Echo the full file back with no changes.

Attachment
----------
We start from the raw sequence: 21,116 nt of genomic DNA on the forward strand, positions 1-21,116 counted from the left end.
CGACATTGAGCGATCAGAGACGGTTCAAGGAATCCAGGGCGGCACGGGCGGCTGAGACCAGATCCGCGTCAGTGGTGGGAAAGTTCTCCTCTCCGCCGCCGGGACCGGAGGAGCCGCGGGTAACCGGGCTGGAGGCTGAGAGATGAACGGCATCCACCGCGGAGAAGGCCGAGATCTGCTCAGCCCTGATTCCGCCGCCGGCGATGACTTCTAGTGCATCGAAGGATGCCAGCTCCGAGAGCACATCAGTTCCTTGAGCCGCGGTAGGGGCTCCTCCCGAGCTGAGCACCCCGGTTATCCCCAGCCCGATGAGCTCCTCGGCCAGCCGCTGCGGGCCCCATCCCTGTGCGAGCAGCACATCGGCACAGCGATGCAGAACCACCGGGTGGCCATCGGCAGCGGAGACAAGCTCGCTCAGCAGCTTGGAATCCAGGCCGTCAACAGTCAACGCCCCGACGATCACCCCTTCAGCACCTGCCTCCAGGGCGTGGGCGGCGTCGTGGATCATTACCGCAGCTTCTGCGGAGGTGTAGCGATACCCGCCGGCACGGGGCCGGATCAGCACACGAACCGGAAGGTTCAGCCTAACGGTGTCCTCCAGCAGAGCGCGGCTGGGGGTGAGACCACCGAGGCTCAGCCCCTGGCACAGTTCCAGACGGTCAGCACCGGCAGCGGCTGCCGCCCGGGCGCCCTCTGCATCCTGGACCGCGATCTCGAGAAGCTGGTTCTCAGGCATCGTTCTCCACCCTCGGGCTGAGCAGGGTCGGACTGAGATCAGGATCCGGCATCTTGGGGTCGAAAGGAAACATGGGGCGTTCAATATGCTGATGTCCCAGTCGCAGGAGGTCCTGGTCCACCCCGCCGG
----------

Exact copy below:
We start from the raw sequence: 21,116 nt of genomic DNA on the forward strand, positions 1-21,116 counted from the left end.
CGACATTGAGCGATCAGAGACGGTTCAAGGAATCCAGGGCGGCACGGGCGGCTGAGACCAGATCCGCGTCAGTGGTGGGAAAGTTCTCCTCTCCGCCGCCGGGACCGGAGGAGCCGCGGGTAACCGGGCTGGAGGCTGAGAGATGAACGGCATCCACCGCGGAGAAGGCCGAGATCTGCTCAGCCCTGATTCCGCCGCCGGCGATGACTTCTAGTGCATCGAAGGATGCCAGCTCCGAGAGCACATCAGTTCCTTGAGCCGCGGTAGGGGCTCCTCCCGAGCTGAGCACCCCGGTTATCCCCAGCCCGATGAGCTCCTCGGCCAGCCGCTGCGGGCCCCATCCCTGTGCGAGCAGCACATCGGCACAGCGATGCAGAACCACCGGGTGGCCATCGGCAGCGGAGACAAGCTCGCTCAGCAGCTTGGAATCCAGGCCGTCAACAGTCAACGCCCCGACGATCACCCCTTCAGCACCTGCCTCCAGGGCGTGGGCGGCGTCGTGGATCATTACCGCAGCTTCTGCGGAGGTGTAGCGATACCCGCCGGCACGGGGCCGGATCAGCACACGAACCGGAAGGTTCAGCCTAACGGTGTCCTCCAGCAGAGCGCGGCTGGGGGTGAGACCACCGAGGCTCAGCCCCTGGCACAGTTCCAGACGGTCAGCACCGGCAGCGGCTGCCGCCCGGGCGCCCTCTGCATCCTGGACCGCGATCTCGAGAAGCTGGTTCTCAGGCATCGTTCTCCACCCTCGGGCTGAGCAGGGTCGGACTGAGATCAGGATCCGGCATCTTGGGGTCGAAAGGAAACATGGGGCGTTCAATATGCTGATGTCCCAGTCGCAGGAGGTCCTGGTCCACCCCGCCGG